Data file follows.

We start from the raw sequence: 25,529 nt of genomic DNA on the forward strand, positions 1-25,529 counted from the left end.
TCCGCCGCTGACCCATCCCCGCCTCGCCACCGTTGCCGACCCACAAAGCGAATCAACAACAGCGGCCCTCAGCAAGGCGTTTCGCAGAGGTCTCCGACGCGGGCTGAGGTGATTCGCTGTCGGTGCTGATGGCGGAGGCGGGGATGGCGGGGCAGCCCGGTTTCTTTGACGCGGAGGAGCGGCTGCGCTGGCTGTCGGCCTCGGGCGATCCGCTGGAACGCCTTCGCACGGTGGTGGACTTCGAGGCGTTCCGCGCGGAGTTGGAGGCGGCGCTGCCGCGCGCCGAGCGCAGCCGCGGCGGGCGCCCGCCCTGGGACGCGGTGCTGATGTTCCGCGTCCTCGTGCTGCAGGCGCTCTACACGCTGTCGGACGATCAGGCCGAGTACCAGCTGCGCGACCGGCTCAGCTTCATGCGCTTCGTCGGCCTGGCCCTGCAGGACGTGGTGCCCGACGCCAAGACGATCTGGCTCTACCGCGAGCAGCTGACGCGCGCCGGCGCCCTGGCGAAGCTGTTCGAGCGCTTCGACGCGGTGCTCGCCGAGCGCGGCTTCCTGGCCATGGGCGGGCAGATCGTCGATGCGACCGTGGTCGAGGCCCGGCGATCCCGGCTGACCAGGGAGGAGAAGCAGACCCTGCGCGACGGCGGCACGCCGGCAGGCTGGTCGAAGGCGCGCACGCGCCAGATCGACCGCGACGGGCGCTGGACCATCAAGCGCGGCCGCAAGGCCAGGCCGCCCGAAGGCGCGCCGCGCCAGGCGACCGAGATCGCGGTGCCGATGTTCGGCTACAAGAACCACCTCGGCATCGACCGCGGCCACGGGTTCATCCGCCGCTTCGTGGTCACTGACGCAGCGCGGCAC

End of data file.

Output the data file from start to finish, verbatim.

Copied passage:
We start from the raw sequence: 25,529 nt of genomic DNA on the forward strand, positions 1-25,529 counted from the left end.
TCCGCCGCTGACCCATCCCCGCCTCGCCACCGTTGCCGACCCACAAAGCGAATCAACAACAGCGGCCCTCAGCAAGGCGTTTCGCAGAGGTCTCCGACGCGGGCTGAGGTGATTCGCTGTCGGTGCTGATGGCGGAGGCGGGGATGGCGGGGCAGCCCGGTTTCTTTGACGCGGAGGAGCGGCTGCGCTGGCTGTCGGCCTCGGGCGATCCGCTGGAACGCCTTCGCACGGTGGTGGACTTCGAGGCGTTCCGCGCGGAGTTGGAGGCGGCGCTGCCGCGCGCCGAGCGCAGCCGCGGCGGGCGCCCGCCCTGGGACGCGGTGCTGATGTTCCGCGTCCTCGTGCTGCAGGCGCTCTACACGCTGTCGGACGATCAGGCCGAGTACCAGCTGCGCGACCGGCTCAGCTTCATGCGCTTCGTCGGCCTGGCCCTGCAGGACGTGGTGCCCGACGCCAAGACGATCTGGCTCTACCGCGAGCAGCTGACGCGCGCCGGCGCCCTGGCGAAGCTGTTCGAGCGCTTCGACGCGGTGCTCGCCGAGCGCGGCTTCCTGGCCATGGGCGGGCAGATCGTCGATGCGACCGTGGTCGAGGCCCGGCGATCCCGGCTGACCAGGGAGGAGAAGCAGACCCTGCGCGACGGCGGCACGCCGGCAGGCTGGTCGAAGGCGCGCACGCGCCAGATCGACCGCGACGGGCGCTGGACCATCAAGCGCGGCCGCAAGGCCAGGCCGCCCGAAGGCGCGCCGCGCCAGGCGACCGAGATCGCGGTGCCGATGTTCGGCTACAAGAACCACCTCGGCATCGACCGCGGCCACGGGTTCATCCGCCGCTTCGTGGTCACTGACGCAGCGCGGCAC